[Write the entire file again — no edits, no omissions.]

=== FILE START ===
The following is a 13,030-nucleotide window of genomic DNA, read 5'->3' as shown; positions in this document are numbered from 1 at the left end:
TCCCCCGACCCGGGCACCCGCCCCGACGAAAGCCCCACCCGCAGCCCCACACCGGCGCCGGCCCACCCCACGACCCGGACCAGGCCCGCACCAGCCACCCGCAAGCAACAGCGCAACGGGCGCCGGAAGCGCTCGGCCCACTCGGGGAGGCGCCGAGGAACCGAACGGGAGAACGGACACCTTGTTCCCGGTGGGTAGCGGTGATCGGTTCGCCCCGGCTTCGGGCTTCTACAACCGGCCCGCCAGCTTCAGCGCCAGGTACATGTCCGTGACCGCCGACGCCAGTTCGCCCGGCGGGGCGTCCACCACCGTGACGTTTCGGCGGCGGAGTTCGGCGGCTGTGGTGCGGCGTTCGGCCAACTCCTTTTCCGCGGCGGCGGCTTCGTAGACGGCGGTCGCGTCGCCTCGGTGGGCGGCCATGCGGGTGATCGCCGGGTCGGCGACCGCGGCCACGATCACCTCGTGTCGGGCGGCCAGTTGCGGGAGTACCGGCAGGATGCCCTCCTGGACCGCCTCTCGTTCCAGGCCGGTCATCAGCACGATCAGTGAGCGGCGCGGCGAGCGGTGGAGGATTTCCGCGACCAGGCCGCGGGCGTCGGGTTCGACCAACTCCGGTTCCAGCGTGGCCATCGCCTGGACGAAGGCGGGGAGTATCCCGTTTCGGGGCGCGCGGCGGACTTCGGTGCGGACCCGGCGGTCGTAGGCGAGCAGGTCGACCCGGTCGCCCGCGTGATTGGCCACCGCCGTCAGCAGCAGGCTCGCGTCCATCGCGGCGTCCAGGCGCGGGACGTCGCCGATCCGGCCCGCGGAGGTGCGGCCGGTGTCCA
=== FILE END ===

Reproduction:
The following is a 13,030-nucleotide window of genomic DNA, read 5'->3' as shown; positions in this document are numbered from 1 at the left end:
TCCCCCGACCCGGGCACCCGCCCCGACGAAAGCCCCACCCGCAGCCCCACACCGGCGCCGGCCCACCCCACGACCCGGACCAGGCCCGCACCAGCCACCCGCAAGCAACAGCGCAACGGGCGCCGGAAGCGCTCGGCCCACTCGGGGAGGCGCCGAGGAACCGAACGGGAGAACGGACACCTTGTTCCCGGTGGGTAGCGGTGATCGGTTCGCCCCGGCTTCGGGCTTCTACAACCGGCCCGCCAGCTTCAGCGCCAGGTACATGTCCGTGACCGCCGACGCCAGTTCGCCCGGCGGGGCGTCCACCACCGTGACGTTTCGGCGGCGGAGTTCGGCGGCTGTGGTGCGGCGTTCGGCCAACTCCTTTTCCGCGGCGGCGGCTTCGTAGACGGCGGTCGCGTCGCCTCGGTGGGCGGCCATGCGGGTGATCGCCGGGTCGGCGACCGCGGCCACGATCACCTCGTGTCGGGCGGCCAGTTGCGGGAGTACCGGCAGGATGCCCTCCTGGACCGCCTCTCGTTCCAGGCCGGTCATCAGCACGATCAGTGAGCGGCGCGGCGAGCGGTGGAGGATTTCCGCGACCAGGCCGCGGGCGTCGGGTTCGACCAACTCCGGTTCCAGCGTGGCCATCGCCTGGACGAAGGCGGGGAGTATCCCGTTTCGGGGCGCGCGGCGGACTTCGGTGCGGACCCGGCGGTCGTAGGCGAGCAGGTCGACCCGGTCGCCCGCGTGATTGGCCACCGCCGTCAGCAGCAGGCTCGCGTCCATCGCGGCGTCCAGGCGCGGGACGTCGCCGATCCGGCCCGCGGAGGTGCGGCCGGTGTCCA